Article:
|Publication number||US20060271172 A1|
|Application number||US 11/383,578|
|Publication date||Nov 30, 2006|
|Filing date||May 16, 2006|
|Priority date||May 16, 2005|
|Publication number||11383578, 383578, US 2006/0271172 A1, US 2006/271172 A1, US 20060271172 A1, US 20060271172A1, US 2006271172 A1, US 2006271172A1, US-A1-20060271172, US-A1-2006271172, US2006/0271172A1, US2006/271172A1, US20060271172 A1, US20060271172A1, US2006271172 A1, US2006271172A1|
|Original Assignee||Hassan Tehrani|
|Export Citation||BiBTeX, EndNote, RefMan|
|Referenced by (8), Classifications (11)|
|External Links: USPTO, USPTO Assignment, Espacenet|
This application claims priority under 35 U.S.C. § 119(e) from U.S. provisional application Ser. No. 60/681,306, filed May 16, 2005.
The present invention relates generally to the minimally invasive replacement of aortic valves.
In 1998 alone, in the United States approximately 80,000 valve procedures were performed. When indicated, the treatment of aortic valve disease for stenosis or regurgitation typically has been limited to valve replacement.
Conventional valve replacement necessitates median stemotomy and institution of cardiopulmonary bypass. Elective aortic valve surgery in appropriately selected patients may have mortality rates as low as 4%. However this mortality rate rises to 13% in an urgent or emergent setting. Combined major and minor morbidity may be as high as 40%, even for elective valve replacement.
In recent years, a number of researchers have investigated the feasibility of minimally invasive aortic valve replacement. Minimally invasive aortic valve replacement can involve either inserting a new valve through a relatively small incision in the chest while on cardiopulmonary bypass, or can involve inserting the new valve using transcatheter techniques. This latter technique, which may avoid cardiopulmonary bypass altogether, involves using balloon catheters to initially perform a valvuloplasty to open and push the diseased valve leaflets aside. The valvuloplasty is followed by deployment of the percutaneous valve inside the native valve, using remote catheter-based techniques, which are typically performed under fluoroscopic or ultrasound guidance.
Conventional new or replacement aortic valves are typically hand sewn into place using multiple sutures that fix the sewing ring of the new valve to the native aortic annuls after the old valve has been excised. A limiting factor for inserting the new valve through a smaller incision is the ability to place all of the sutures through the native aortic annulus.
Percutaneous aortic valve designs that are currently being investigated may suffer certain limitations. A major issue has been the potential for the lack of a lack of fixation and seal between the percutaneous valve and the native valve annulus. The possible resulting leakage is termed a paravalvular leak (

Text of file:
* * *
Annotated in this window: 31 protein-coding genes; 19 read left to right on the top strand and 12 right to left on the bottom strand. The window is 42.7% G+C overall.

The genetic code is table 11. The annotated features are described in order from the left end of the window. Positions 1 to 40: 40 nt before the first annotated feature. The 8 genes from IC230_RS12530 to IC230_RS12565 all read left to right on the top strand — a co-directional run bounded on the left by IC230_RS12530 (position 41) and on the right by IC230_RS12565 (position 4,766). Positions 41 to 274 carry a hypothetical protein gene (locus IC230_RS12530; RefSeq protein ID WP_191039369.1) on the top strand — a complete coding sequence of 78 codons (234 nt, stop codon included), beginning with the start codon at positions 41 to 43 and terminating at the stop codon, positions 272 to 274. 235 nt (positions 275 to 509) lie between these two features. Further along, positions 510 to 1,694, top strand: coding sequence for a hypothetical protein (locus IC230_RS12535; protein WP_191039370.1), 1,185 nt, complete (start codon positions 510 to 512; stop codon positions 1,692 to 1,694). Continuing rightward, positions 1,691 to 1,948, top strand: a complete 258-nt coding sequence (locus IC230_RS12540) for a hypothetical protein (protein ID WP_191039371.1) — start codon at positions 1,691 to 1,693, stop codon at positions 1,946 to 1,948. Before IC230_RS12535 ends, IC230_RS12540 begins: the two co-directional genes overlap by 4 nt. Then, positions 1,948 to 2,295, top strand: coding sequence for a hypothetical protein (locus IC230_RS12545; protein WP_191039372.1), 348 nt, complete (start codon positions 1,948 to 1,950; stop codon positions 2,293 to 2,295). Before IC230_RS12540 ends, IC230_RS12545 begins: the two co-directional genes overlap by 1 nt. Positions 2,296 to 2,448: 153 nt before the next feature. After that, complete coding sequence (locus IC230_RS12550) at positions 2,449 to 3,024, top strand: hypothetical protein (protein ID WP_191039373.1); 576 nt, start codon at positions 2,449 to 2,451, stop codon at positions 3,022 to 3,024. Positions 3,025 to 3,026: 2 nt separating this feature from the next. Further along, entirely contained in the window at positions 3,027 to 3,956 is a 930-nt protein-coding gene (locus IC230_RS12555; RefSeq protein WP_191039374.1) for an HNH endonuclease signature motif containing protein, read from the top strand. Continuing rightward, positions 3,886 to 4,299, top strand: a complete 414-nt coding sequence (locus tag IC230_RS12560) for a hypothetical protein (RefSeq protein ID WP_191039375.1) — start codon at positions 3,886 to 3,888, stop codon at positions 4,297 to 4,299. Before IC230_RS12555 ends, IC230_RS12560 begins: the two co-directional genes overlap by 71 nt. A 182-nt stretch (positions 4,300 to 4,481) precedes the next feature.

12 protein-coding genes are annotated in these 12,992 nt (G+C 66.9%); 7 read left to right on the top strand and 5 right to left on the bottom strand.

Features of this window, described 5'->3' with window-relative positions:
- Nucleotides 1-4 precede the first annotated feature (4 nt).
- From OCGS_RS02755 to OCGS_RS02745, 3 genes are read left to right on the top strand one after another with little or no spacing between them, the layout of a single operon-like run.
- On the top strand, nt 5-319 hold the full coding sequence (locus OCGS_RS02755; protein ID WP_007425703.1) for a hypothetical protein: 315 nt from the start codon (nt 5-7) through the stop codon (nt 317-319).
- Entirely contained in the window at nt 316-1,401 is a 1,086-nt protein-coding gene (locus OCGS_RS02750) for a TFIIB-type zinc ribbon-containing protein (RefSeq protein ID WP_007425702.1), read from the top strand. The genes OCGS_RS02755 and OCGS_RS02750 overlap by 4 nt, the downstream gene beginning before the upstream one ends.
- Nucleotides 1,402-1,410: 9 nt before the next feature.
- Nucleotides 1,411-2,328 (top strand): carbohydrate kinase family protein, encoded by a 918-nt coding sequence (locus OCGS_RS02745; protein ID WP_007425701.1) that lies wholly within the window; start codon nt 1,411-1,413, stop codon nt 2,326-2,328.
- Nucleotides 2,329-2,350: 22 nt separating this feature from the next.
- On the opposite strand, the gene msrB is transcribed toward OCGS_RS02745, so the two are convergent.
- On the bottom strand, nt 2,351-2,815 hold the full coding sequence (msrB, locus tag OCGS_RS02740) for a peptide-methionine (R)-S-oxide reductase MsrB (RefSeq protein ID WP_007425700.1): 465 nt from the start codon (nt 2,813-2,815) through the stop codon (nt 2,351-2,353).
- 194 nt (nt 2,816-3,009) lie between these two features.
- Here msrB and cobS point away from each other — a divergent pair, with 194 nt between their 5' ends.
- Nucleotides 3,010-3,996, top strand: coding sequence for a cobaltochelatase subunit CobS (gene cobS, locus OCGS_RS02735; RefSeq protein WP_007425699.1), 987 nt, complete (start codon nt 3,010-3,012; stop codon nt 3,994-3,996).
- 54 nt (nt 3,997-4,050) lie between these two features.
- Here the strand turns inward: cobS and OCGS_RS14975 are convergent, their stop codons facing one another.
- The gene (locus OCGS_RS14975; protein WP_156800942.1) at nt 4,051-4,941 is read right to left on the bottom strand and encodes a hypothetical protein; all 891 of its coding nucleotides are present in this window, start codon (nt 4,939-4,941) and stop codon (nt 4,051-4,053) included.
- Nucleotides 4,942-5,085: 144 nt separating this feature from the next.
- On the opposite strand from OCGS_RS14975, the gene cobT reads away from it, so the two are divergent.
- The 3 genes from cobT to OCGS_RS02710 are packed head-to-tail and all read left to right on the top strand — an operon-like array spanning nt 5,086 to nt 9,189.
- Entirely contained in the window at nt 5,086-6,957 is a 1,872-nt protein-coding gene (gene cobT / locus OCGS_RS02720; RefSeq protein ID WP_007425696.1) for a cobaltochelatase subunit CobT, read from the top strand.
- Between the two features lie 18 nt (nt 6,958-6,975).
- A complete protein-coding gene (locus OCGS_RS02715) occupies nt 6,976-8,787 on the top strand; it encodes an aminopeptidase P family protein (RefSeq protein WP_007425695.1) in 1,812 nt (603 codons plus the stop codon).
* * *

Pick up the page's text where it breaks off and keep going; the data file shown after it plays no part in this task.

In accordance with an aspect of the invention, a replacement cardiac valve for minimally-invasive placement comprises a valve body having a valve leaflet apparatus and a supporting stent, and an O-ring assembly surrounding the valve body and including a superior O-ring and an inferior O-ring. The valve body and the O-ring assembly are adapted for transcatheter placement using a deployment catheter.
In further accordance with a disclosed example, the superior and inferior O-rings are spaced to span the native valve annulus, with the O-rings preferably constructed of felt. The valve body may comprise a multi-leaflet valve, such as a bi-leaflet or tri-leaflet valve. The valve may be constructed of at least one of expanded polytetrafluoroethylene (ePTFE), bovine pericardium, or native porcine valve leaflets, and the O-rings may be constructed of expanded polytetrafluoroethylene, foam, or rubber.
In accordance with another aspect of the invention, a replacement cardiac valve for minimally-invasive placement adjacent the native annulus comprises a valve body having a multi-leaflet valve and a supporting stent, a superior O-ring and an inferior O-ring, with both O-rings operatively coupled to the valve body and spaced to span the native annulus, and with the valve body and the superior and inferior O-rings adapted for transcatheter placement using a deployment catheter.
In accordance with a further aspect of the invention, a replacement cardiac valve for placement adjacent the native annulus comprises a valve body having a multi-leaflet valve, a supporting stent surrounding the valve body, the valve body and the supporting stent operatively coupled to one another, a superior O-ring and an inferior O-ring, with both O-rings surrounding the valve body and operatively coupled the valve body or the supporting stent, and with the O-rings spaced apart a distance sufficient to span the native annulus. The valve body, the supporting stent, and the O-rings all are adapted for transcatheter placement using a deployment catheter.
In accordance with yet a further aspect of the invention, a method of minimally-invasive valve replacement at a location adjacent a native annulus comprises the steps of performing a balloon valvuloplasty on a native valve, providing a replacement valve having a pair of O-rings surrounding a valve body, guiding the replacement valve to a position adjacent the valve annulus of the native valve, expanding the valve body at a positioned adjacent the valve annulus of the native valve, and forming a paravalvular seal.